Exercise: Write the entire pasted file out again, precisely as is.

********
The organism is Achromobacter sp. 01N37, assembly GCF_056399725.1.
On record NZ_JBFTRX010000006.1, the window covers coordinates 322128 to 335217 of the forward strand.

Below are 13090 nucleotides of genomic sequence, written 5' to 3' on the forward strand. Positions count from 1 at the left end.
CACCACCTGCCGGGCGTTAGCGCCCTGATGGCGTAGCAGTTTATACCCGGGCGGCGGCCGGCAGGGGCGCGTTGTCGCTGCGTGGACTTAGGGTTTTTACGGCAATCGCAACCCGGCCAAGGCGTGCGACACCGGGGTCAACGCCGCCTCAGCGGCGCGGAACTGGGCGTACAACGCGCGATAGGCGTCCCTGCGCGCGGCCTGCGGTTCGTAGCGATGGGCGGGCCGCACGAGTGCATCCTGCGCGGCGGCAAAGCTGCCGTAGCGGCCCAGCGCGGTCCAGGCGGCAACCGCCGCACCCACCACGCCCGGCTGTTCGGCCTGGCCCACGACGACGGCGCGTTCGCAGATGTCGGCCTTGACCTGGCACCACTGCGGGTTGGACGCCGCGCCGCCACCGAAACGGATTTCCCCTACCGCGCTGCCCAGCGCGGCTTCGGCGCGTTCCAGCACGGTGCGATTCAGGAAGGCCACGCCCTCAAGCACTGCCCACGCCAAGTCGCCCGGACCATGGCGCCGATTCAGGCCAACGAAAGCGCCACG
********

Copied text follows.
The organism is Achromobacter sp. 01N37, assembly GCF_056399725.1.
On record NZ_JBFTRX010000006.1, the window covers coordinates 322128 to 335217 of the forward strand.

Below are 13090 nucleotides of genomic sequence, written 5' to 3' on the forward strand. Positions count from 1 at the left end.
CACCACCTGCCGGGCGTTAGCGCCCTGATGGCGTAGCAGTTTATACCCGGGCGGCGGCCGGCAGGGGCGCGTTGTCGCTGCGTGGACTTAGGGTTTTTACGGCAATCGCAACCCGGCCAAGGCGTGCGACACCGGGGTCAACGCCGCCTCAGCGGCGCGGAACTGGGCGTACAACGCGCGATAGGCGTCCCTGCGCGCGGCCTGCGGTTCGTAGCGATGGGCGGGCCGCACGAGTGCATCCTGCGCGGCGGCAAAGCTGCCGTAGCGGCCCAGCGCGGTCCAGGCGGCAACCGCCGCACCCACCACGCCCGGCTGTTCGGCCTGGCCCACGACGACGGCGCGTTCGCAGATGTCGGCCTTGACCTGGCACCACTGCGGGTTGGACGCCGCGCCGCCACCGAAACGGATTTCCCCTACCGCGCTGCCCAGCGCGGCTTCGGCGCGTTCCAGCACGGTGCGATTCAGGAAGGCCACGCCCTCAAGCACTGCCCACGCCAAGTCGCCCGGACCATGGCGCCGATTCAGGCCAACGAAAGCGCCACG